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Eugene Weekly : Coverstory : 7.10.08

 

Oregon Country Fair 2008

Fairest of the Fair Seeing, buying and eating green

Threads on Stilts Costume planning from the Bay Area

Musical Fair The bold, the beautiful, the magic and the moon

Baby on Board Negotiating the Fair in child-friendly ways

Live and Let Learn Fair classes for everyone

 

Live and Let Learn

Fair classes for everyone

By Inka Bajandas

Sitting back and enjoying the performances at the Oregon Country Fair is great, but learning how to make a bone tool, juggle or try a traditional dance from Zimbabwe just might be even better. 

For all those fairgoers who are ready to stop watching and start learning new things, here is a sampling of the many workshops and lessons going on throughout the OCF.

Photo: Dennis Wiancko

Stuart Celarier, who teaches juggling at Reed College, joins other expert and professional jugglers to teach juggling all day long at Chela Mela Meadow in the Yes You Canopy to anyone who is willing. “There are a lot of things at the Fair where you just watch, and the opportunity to do something is magical,” he says. 

Newbies can learn the basics, of course, but those who already know how to juggle three balls and want to learn new tricks — perhaps something they saw somewhere and have always wanted to try — are also welcome, says Celarier. Along with juggling balls, participants are invited to experiment with clubs and other toys related to juggling — which Celarier defines widely as manipulating objects, such as lassos, in unexpected ways.

The great thing about him and other jugglers being available all day long and on all the days of the Fair, Celarier says, is that people can come one day and then come back the next day with a fresh perspective. The juggling teachers also have a lot of repeat customers from year to year. “The first couple of years, there was a little shock and amazement that this is free and you can just come up and start juggling,” he says. 

Also in Chela Mela Meadow are yoga classes in the Dharma Garden at noon, 2 pm and 4 pm, taught by six different yoga teachers.

In Ark Park, primitive technologist Tamara Wilder and others will give demonstrations and workshops related to ancient crafts. Wilder teaches bone tool making and beadmaking techniques. Learning about these ancient crafts, she says, is a way to understand the common heritage everyone shares of being hunter-gatherers. “It links you back to your past. There’s something very grounding about that.” For the bone tool-making workshop, she demonstrates, with the help of workshop participants, how to make a tool out of an elk leg bone for cutting flesh off animal hide. 

An even more hands-on activity is making stone and pine nut beads. The stone beads are made by drilling holes into soapstone, a very soft stone, using bamboo sticks that participants spin between their hands.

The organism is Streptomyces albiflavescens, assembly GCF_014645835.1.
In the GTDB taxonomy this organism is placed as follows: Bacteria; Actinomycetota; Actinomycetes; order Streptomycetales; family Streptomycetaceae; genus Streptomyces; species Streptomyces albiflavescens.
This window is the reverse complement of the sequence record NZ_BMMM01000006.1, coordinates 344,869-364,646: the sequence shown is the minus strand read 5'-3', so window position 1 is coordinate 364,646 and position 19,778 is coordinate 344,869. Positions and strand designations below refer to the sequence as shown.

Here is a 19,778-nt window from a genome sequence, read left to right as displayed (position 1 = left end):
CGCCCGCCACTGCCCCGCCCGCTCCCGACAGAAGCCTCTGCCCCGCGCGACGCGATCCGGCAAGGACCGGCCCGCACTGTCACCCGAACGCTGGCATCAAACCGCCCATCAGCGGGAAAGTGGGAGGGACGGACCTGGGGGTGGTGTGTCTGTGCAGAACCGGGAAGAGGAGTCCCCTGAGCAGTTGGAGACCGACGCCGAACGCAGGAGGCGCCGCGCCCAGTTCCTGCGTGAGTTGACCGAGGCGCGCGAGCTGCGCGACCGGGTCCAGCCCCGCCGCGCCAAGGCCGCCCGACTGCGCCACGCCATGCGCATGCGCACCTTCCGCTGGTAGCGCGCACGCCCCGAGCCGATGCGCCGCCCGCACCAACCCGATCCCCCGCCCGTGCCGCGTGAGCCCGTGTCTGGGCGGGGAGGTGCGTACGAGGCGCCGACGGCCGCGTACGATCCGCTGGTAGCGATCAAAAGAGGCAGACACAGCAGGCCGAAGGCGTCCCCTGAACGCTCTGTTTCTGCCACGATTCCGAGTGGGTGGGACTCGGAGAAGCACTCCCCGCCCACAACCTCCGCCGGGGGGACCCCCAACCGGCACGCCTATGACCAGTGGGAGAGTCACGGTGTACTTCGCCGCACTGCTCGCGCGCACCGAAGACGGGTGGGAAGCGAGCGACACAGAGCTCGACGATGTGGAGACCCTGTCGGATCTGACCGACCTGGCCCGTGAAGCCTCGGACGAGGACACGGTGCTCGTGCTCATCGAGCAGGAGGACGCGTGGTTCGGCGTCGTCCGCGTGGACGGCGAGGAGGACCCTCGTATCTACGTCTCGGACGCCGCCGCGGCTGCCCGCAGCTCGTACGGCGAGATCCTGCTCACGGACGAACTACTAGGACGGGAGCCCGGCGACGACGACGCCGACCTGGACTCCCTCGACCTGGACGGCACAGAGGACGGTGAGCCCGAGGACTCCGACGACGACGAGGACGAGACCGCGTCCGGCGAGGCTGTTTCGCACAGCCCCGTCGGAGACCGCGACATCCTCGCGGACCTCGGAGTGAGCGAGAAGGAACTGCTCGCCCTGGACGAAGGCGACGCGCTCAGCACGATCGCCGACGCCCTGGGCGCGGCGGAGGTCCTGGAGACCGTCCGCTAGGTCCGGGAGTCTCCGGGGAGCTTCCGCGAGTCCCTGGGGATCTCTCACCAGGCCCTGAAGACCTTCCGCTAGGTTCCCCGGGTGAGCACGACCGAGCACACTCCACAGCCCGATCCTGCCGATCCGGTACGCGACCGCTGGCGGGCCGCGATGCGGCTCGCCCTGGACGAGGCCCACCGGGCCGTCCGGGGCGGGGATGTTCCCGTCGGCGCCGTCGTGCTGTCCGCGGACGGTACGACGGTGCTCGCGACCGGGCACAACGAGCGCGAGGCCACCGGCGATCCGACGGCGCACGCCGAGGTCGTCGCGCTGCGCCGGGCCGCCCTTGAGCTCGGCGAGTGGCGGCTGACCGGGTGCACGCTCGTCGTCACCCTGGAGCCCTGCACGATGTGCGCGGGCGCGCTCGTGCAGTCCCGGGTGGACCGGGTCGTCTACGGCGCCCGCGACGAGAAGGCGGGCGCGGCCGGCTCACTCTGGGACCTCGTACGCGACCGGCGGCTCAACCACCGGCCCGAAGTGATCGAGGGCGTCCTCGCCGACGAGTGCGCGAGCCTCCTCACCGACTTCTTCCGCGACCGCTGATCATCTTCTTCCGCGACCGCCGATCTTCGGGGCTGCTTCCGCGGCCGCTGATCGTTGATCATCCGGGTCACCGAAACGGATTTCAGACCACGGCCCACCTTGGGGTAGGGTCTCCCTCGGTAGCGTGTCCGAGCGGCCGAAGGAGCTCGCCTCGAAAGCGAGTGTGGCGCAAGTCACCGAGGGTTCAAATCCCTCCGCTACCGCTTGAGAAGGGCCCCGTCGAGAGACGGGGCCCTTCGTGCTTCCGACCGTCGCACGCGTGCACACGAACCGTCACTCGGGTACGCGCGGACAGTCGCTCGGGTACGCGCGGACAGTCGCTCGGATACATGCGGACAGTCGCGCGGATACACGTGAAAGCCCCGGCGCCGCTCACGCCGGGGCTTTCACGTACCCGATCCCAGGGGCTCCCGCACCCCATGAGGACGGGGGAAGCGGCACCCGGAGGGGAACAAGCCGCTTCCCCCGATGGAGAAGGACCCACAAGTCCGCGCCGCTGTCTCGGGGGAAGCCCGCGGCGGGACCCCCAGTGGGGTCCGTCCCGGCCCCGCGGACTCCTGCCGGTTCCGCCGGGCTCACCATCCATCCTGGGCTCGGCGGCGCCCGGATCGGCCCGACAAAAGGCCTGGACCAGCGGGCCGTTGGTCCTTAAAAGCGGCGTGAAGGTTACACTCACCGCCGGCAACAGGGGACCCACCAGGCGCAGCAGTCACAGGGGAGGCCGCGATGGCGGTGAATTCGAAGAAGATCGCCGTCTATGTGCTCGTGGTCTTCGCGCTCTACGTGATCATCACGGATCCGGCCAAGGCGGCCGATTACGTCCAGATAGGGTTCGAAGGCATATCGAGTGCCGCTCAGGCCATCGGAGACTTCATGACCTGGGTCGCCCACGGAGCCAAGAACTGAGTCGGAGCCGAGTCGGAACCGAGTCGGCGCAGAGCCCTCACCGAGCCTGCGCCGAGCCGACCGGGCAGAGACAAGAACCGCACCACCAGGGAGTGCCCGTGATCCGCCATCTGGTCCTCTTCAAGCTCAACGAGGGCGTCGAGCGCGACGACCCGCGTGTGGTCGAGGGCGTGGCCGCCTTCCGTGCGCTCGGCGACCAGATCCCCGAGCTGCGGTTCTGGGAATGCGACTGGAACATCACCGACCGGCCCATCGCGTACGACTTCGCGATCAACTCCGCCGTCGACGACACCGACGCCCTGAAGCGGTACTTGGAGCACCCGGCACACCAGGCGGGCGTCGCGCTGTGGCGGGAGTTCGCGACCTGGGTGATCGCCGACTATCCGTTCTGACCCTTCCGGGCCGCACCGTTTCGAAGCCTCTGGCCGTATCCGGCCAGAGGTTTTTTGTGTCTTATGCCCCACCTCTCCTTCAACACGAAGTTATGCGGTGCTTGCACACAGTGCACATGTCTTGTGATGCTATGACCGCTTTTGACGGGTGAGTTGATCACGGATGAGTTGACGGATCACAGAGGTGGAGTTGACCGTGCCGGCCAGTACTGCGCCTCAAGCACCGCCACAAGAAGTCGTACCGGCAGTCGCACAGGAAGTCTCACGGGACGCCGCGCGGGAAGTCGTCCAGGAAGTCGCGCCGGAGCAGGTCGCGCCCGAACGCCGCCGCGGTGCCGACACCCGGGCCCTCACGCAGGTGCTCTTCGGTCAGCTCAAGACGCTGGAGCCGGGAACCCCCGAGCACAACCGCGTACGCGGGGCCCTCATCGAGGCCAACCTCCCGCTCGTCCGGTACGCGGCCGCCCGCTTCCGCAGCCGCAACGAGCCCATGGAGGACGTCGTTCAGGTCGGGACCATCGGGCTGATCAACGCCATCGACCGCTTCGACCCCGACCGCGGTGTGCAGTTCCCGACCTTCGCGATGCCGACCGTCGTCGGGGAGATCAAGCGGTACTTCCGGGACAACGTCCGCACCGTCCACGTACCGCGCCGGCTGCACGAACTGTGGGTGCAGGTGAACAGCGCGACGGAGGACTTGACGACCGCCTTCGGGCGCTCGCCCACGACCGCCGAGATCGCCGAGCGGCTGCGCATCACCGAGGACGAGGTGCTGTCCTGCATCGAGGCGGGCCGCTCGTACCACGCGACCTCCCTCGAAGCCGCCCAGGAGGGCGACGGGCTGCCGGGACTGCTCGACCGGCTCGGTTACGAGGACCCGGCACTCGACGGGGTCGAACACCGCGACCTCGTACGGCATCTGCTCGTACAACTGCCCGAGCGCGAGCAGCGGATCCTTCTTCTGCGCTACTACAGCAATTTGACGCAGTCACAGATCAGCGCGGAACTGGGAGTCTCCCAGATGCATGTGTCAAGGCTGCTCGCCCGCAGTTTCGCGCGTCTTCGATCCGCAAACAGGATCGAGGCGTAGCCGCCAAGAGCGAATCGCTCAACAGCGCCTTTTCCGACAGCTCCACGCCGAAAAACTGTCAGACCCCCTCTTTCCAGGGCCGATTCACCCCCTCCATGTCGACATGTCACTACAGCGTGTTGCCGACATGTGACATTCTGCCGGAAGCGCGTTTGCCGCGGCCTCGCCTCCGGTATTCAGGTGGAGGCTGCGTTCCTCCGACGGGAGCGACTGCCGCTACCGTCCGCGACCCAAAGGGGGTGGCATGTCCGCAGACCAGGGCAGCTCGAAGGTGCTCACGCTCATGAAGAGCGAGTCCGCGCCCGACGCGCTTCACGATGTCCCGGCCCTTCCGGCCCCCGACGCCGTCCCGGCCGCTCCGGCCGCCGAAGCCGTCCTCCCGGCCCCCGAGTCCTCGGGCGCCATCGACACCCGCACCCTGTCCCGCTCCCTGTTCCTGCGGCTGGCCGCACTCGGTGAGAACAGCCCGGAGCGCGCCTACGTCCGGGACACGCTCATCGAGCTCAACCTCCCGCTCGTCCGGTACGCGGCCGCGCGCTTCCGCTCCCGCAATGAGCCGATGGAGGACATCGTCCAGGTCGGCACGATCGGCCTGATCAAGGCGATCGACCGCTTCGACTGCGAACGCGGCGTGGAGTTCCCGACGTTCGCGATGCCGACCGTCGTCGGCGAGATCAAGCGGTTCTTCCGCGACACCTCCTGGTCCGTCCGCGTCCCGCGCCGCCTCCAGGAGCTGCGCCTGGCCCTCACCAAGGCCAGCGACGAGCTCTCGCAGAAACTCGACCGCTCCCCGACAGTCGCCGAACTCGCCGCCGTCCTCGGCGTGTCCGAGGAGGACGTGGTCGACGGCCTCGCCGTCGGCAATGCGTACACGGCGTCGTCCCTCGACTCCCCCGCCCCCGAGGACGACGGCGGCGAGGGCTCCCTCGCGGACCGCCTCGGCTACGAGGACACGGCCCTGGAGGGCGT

Wilder teaches bone tool making at 3 pm on Friday and 2 pm Sunday. The beadmaking goes on all weekend. Other demonstrations and workshops at Ark Park include basket making and hide tanning (which is much easier once that bone tool has scraped the hide).

Community Village hosts the most workshops throughout each day of the Fair. In just one example, Wanda Walker teaches an African song, dance and percussion workshop in the Yurt of Community Village. Attendees to her workshop will learn mhande, a type of dance and rhythm from Zimbabwe. She’ll teach the basic rhythm, some lines of a song and a dance. The class is a great opportunity for her students to learn about the people of Zimbabwe, Walker says, with an added bonus: “It is such a fun rhythm that they can enjoy and take with them and spread the music with their friends.” Walker’s African workshop takes place in the Yurt at 4:30 pm on Saturday and at 11 am on Sunday. Other song-and dance-related workshops include dances of universal peace in the Village Green at 1 pm all three days and instant songwriting for causes in the Yurt at 2 pm on Saturday.

The Community Village Arts Booth holds art-related workshops such as Japanese paper marbling at 2 pm on Friday and Saturday or making a miniature fairy at 4 pm on Friday and 1 pm Saturday. 

Various other informational workshops are also going on at Community Village, like the plant walk at the Wild Edibles Booth at 1 pm each day, an introduction to therapeutic touch in the Yurt at 3 pm on Friday and asserting relationship boundaries, also in the Yurt at 5 pm on Saturday.  

On the Gypsy Caravan, stage belly dancer Aziza teaches belly dance lessons at noon all three days.

Energy Park has various hands-on demonstrations going on related to sustainability. Oregon Tilth, a nonprofit organization supporting biologically sound agriculture, holds a worm composting workshop on the Energy Park stage at 1:15 pm on Sunday.  

Finally, LiveArt!, located at the Blue Moon Plaza, has plenty of art activities for all ages, such as creating a page in the OCF ’08 group art book. In the Kid’s Loop, more art will be going on with the help of artist Francisco Letelier along with hula hoop demonstrations and lessons from performer Amy Hatfield.  

With all these workshops, fairgoers can go home afterward with more than souvenirs from the craft booths — they can return to their lives with a renewed sense of balance, a new skill with lassos or clubs and, of course, soapstone beads strung on a nicely tanned piece of elk skin around their necks. 

 

Oregon Country Fair 2008

Fairest of the Fair Seeing, buying and eating green

Threads on Stilts Costume planning from the Bay Area

Musical Fair The bold, the beautiful, the magic and the moon

Baby on Board Negotiating the Fair in child-friendly ways

Live and Let Learn Fair classes for everyone